The leaves are changing, the weather has cooled, and Americans everywhere are celebrating the fall season. From corn mazes to autumnal apple bobbing, there’s no doubt this time of year is rich with tradition. But how much do we really know about some of our most time-honored fall celebrations?
This beer-soaked fall festival usually starts the third weekend of September and ends the first Sunday in October. But what many may not know is that originally the festival had very little to do with beer. The original Oktoberfest was born on October 12, 1810 to celebrate the Bavarian Crown Prince Ludwig’s marriage to Princess Therese of Saxony-Hildburghausen. However, the celebration was such a hit, the citizens celebrated the event the next year as well. And the year after that. Which lead to the beer tents, booths, and gardens Oktoberfest-goers enjoy today.1
Presidential Turkey Pardon
Another odd and uniquely American fall tradition is the annual presidential turkey pardon. The first of many fowl pardons can be traced to President Abraham Lincoln’s “pardon” of a meant-for Christmas-dinner turkey in 1865.2
However, it wasn’t until the 1870s that sending a Thanksgiving turkey to the White House became an annual tradition thanks to Horace Vose, known at the time as the Poultry King of Rhode Island.2
By 1914, the opportunity to give a turkey to the President was open to all, but the competition was fierce, giving rise to all sorts of American creativity. For example, hoping to make their gift more attractive, an American Legion post furnished bunting for the crate of a hopeful turkey in 1921. Around that same time, a Harding Girls Club in Chicago dressed their hopeful bird as a flying ace, complete with goggles.2
Interestingly, the gifted turkey was not always pardoned. In fact, in 1948 Truman accepted two turkeys and remarked that they would “come in handy” for Christmas dinner. However, since 1981, the Turkey Ceremony has always ended in a pardon with the lucky bird sent to a farm or zoo to live out the remainder of its days.
Bobbing for Apples
Although bobbing for apples may feel like a uniquely American tradition, we actually have the British to thank for this one. Originally thought of as a courting ritual during parties or gatherings, apples were set afloat in a tub or basin and each assigned the name of an eligible bachelor.3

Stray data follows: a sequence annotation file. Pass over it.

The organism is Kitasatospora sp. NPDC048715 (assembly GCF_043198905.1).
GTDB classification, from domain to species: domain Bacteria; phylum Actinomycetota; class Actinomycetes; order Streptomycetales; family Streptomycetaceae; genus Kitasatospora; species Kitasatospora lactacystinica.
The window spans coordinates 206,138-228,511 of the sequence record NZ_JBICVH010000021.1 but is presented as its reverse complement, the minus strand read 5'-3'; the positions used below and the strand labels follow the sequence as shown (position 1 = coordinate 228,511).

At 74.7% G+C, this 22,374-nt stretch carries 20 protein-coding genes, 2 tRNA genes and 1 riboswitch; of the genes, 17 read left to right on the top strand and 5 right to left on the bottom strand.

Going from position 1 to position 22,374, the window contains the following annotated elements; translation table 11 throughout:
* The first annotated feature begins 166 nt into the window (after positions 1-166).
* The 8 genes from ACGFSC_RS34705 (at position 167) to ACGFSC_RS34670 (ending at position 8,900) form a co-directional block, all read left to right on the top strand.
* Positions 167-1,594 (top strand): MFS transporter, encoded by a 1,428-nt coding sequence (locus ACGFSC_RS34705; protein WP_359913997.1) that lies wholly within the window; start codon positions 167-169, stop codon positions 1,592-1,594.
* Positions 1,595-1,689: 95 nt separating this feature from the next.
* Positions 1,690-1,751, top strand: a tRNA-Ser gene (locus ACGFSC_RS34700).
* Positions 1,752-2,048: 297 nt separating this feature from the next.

At this point, the eligible women at the party would attempt to bite the floating apple assigned to the person she hoped to marry. Nabbing the apple on the first try meant a “storybook” romance. Securing the apple on the second attempt meant they would have a relationship, but it wouldn’t last. And three tries? That was a sign the couple wasn’t meant to be.
If you’re like many Americans, thoughts of fall can conjure up all sorts of autumnal imagery. Pumpkins, the leaves of the season, or maybe even a corn maze or two. Surprisingly though, these cornily confusing crops are a relatively recent phenomenon. Even though corn mazes have been recorded as early as 1982, the first official maize-maze was created in 1993 in Annville, Pennsylvania. Even though America gets credit for the first corn maze, the United Kingdom is also wild for these agricultural labyrinths they sometimes call “maize-mazes.” Much like in America, the British use these festive fall attractions to celebrate the season while bolstering their businesses with other familiar offerings such as hayrides, petting zoos, or farm-fresh picnics.4
1. Justhistoryposts.com, October 12, 2020
2. Whitehousehistory.org, 2021
3. RD.com, October 15, 2020
4. Vacationidea.com, May 8, 2021